According to the rabbis, the holiday of Sukkot commemorates the 40 years of wandering in the Sinai Desert, and we eat and sleep in a sukkah — that temporary structure made with a roof of dried vegetation, such as palm fronds — because the Israelites slept in sukkot (the plural of sukkah) on their journeys.
But this contradicts the Torah. The Israelites lived in tents in the Sinai. The prophet Balaam does not praise Israel against the wishes of his patron, Balak, by exclaiming, “How lovely are thy huts … O Israel” (Numbers 24:5).
I first learned about the real origins of the sukkah on a trip to an Israeli Arab village. I was 20, taking a year off from UCLA and working as a counselor for underprivileged Israeli youth at the Ben Shemen Youth Village (a stone’s throw from Lod Airport). I no longer remember the details, but as part of a cultural exchange, we boarded a bus and went to spend an afternoon with families from the village. To my surprise, when we arrived, we sped past the village and headed out to the surrounding fields.
The village grew strawberries, and it was picking season. Smack in the middle of a rolling field, we entered what I would describe as an enhanced beach hut, complete with stucco walls and roof, a propane stove, and a generator for the lights and TV. During the harvest, the family lived in the fields.
The ancient Israelites were predominantly a farming people, and ancient Judaism was indigenous, meaning, it arose in close relation to the specific challenges of living in the Mediterranean hill country of Canaan.
Like today, the breadbasket of ancient Israel was the coastal plain, but initially our ancestors could not displace the Canaanites. They settled beyond the reach of their chariots in the steep, previously uninhabited hills between Schem, Jerusalem and Hebron. When archaeologists dig down through the layers of inhabitation most anywhere in the hill country, they find Israelite civilization at the bottom.
How did the Israelites make a living on the steep terrain? For one thing, they raised goats, especially on the dry, Jordan River/Dead Sea side of the hills. But if you have been to Jerusalem, you have seen the great innovation that allowed our ancestors to thrive on the better-watered Mediterranean side: terrace farming. They cut flat shelves out of the hills, sculpting the landscape into great, meandering staircases. Later, the Israelite kingdom expanded west to the Mediterranean and claimed the fertile plains.
Ancient Judaism addressed the needs of an agrarian economy. Farmers sacrificed the first fruits of their crops, and the three pilgrimage holidays were harvest festivals attuned to the local produce: Pesach for barley, Shavuot for wheat and Sukkot for fruit. Unlike their neighbors in Egypt and Mesopotamia, the Israelites had no great river to irrigate their crops. If the rains failed, starvation followed. With the Temple ritual, the people thanked God for the previous crop and asked God for timely rains in the coming year. Nothing was more important.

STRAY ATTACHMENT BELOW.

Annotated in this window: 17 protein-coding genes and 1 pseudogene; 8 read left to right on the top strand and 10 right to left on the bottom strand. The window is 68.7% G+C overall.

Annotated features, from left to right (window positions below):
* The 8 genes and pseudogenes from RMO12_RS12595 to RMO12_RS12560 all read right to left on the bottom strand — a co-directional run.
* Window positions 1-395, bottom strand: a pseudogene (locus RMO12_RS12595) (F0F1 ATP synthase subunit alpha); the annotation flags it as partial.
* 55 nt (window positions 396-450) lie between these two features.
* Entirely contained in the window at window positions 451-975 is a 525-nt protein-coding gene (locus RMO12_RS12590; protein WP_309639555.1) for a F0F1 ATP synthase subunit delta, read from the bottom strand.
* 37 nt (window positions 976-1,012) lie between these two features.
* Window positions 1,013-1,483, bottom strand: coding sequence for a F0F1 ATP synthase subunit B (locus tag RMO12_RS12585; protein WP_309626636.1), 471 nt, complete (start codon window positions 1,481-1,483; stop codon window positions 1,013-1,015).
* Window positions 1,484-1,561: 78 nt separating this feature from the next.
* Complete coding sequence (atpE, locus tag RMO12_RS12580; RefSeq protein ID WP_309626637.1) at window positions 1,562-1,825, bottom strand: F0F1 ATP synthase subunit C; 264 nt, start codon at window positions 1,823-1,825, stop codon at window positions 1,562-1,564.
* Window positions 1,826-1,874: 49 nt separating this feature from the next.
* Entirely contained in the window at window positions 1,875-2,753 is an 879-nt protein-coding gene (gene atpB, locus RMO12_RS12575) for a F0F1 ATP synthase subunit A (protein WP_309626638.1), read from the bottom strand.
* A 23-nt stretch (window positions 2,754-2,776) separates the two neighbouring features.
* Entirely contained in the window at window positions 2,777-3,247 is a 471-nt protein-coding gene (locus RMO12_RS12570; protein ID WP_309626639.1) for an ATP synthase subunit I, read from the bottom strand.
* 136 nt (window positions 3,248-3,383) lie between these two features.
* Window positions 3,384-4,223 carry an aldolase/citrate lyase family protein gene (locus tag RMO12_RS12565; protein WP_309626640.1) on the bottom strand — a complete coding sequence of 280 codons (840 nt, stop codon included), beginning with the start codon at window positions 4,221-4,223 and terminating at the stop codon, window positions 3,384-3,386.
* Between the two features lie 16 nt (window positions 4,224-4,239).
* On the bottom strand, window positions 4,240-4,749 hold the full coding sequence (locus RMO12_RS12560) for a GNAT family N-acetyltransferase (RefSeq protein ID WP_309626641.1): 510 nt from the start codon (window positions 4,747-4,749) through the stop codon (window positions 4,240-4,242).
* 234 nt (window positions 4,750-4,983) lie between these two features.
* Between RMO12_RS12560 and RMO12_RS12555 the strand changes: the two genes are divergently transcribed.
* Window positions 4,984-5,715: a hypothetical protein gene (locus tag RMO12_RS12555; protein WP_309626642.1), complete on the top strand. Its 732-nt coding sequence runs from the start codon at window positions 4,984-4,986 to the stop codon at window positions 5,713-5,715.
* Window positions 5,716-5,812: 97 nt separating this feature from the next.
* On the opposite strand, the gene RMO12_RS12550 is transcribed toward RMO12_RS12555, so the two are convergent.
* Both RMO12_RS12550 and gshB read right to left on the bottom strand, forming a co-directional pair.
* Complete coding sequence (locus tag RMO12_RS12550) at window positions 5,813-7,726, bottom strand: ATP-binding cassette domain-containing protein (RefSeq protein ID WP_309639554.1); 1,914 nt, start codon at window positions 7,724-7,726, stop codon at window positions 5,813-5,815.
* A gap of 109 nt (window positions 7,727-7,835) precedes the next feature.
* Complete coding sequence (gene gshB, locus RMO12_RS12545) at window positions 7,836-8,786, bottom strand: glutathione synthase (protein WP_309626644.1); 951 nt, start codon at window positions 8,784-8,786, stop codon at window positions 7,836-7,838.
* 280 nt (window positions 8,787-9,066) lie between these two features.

In the Torah, only one holiday — Pesach — marked a historical event, but rabbinic midrash, in its creative, playful fashion, filled in the gaps. Shavuot marks the revelation at Mount Sinai and Sukkot the 40-year sojourn in the desert. As the centuries passed, the Diaspora grew and urbanization advanced, distancing most Jews from the agricultural cycles of the land of Israel. The historical dimensions of the holidays became more relevant.
The early Zionists, particularly the kibbutz movement, brought back the agricultural side of holidays. We are reminded that God’s action in the agricultural cycles of the land was a critical focus for ancient Judaism.
The main symbols of Sukkot clearly demonstrate our agricultural heritage. Like the village I visited, farming families in biblical times lived in temporary dwellings in the fields during the harvest — that is, in their sukkot. They gave thanks to God in the very place where they reaped God’s bounty: their orchards and fields. The shape of the lulav and etrog, and the way we hold them, testify that they were likely fertility symbols designed to draw God’s blessing.
Today, when climate change threatens our way of life and, as the Jewish Journal has documented, access to fresh produce for every L.A. resident is not a given, we city-dwellers would do well to remember the agricultural origins of the sukkah. The roof of a kosher sukkah is porous enough to allow one to see the stars above, reminding us of God-in-the-heavens and the moral demands that the divine source of ethics places upon us. In the coming year, may we also feel God-in-the-earth through our feet, and listen to the needs of God’s creation, both human and more-than-human, in responding to God’s call.
To support food justice in Los Angeles, check out Netiya (netiya.org). This column is based on Theodore Hiebert’s “The Yahwist Landscape: Nature and Religion in Early Israel” (Oxford University Press, 1996).
Rabbi Mike Comins teaches the Making Prayer Real course (MakingPrayerReal.com) and directs the TorahTrek Center for Jewish Wilderness Spirituality (TorahTrek.org). He is author of “Making Prayer Real: Leading Jewish Spiritual Voices on Why Prayer Is Difficult and What to Do About It” and “A Wild Faith: Jewish Ways into Wilderness, Wilderness Ways Into Judaism” (Jewish Lights Publishing).